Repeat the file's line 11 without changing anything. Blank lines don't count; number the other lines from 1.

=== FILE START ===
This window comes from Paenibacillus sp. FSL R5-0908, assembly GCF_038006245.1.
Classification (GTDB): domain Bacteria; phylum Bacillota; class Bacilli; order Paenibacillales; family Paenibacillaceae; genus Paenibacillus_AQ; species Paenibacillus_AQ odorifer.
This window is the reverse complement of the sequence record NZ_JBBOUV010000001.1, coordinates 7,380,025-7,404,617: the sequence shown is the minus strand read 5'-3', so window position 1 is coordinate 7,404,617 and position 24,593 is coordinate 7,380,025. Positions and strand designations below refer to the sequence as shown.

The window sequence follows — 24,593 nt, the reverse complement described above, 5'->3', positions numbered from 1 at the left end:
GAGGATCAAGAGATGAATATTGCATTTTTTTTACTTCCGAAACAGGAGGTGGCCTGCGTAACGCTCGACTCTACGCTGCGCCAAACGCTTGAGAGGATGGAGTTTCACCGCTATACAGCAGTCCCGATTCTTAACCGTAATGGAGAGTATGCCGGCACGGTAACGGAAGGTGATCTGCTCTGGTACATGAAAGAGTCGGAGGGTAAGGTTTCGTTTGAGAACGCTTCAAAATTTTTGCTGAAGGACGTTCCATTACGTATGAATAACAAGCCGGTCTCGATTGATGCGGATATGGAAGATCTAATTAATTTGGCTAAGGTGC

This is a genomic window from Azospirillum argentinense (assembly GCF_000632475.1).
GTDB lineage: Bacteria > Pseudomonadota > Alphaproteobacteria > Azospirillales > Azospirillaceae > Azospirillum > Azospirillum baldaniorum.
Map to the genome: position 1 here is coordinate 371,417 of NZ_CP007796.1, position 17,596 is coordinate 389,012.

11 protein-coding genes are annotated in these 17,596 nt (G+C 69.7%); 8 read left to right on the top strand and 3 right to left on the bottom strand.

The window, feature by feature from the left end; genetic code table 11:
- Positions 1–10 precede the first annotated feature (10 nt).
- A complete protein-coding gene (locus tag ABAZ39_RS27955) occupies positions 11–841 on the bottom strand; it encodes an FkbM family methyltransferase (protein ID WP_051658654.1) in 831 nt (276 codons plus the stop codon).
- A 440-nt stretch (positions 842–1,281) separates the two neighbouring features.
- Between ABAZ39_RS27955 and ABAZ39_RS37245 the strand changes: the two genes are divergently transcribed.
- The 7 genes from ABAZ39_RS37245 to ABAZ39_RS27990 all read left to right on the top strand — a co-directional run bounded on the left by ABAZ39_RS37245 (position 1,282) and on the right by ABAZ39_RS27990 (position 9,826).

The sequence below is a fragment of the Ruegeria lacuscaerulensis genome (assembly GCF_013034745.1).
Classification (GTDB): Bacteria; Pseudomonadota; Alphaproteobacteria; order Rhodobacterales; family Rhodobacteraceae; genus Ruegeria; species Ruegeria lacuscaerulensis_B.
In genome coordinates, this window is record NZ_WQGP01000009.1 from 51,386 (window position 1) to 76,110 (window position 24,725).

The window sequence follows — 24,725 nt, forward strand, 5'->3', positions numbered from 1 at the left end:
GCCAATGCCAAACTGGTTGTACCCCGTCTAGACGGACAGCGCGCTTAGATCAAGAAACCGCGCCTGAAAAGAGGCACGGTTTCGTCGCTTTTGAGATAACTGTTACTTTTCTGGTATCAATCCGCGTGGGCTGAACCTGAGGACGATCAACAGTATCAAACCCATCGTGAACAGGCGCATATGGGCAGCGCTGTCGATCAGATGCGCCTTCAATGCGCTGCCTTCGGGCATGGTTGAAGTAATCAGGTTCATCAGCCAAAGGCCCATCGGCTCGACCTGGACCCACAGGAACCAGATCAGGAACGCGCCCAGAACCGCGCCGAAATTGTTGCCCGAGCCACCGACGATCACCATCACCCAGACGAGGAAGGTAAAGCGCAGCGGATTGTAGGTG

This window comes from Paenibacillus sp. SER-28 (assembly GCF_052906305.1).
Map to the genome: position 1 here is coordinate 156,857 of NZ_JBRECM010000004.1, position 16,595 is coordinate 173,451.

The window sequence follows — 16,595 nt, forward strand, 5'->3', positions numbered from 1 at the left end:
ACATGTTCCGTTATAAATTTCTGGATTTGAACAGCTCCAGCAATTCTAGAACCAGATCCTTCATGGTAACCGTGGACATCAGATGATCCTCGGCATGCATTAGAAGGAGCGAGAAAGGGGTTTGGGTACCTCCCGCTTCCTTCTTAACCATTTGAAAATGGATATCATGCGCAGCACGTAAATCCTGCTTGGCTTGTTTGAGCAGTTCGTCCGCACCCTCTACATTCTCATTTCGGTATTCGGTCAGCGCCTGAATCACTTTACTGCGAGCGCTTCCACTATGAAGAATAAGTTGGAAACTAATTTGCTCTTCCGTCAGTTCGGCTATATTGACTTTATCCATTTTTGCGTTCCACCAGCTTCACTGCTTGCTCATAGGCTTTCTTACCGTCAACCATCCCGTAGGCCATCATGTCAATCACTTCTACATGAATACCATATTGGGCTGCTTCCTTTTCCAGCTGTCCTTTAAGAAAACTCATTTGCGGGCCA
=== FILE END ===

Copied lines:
- Positions 1–10 precede the first annotated feature (10 nt).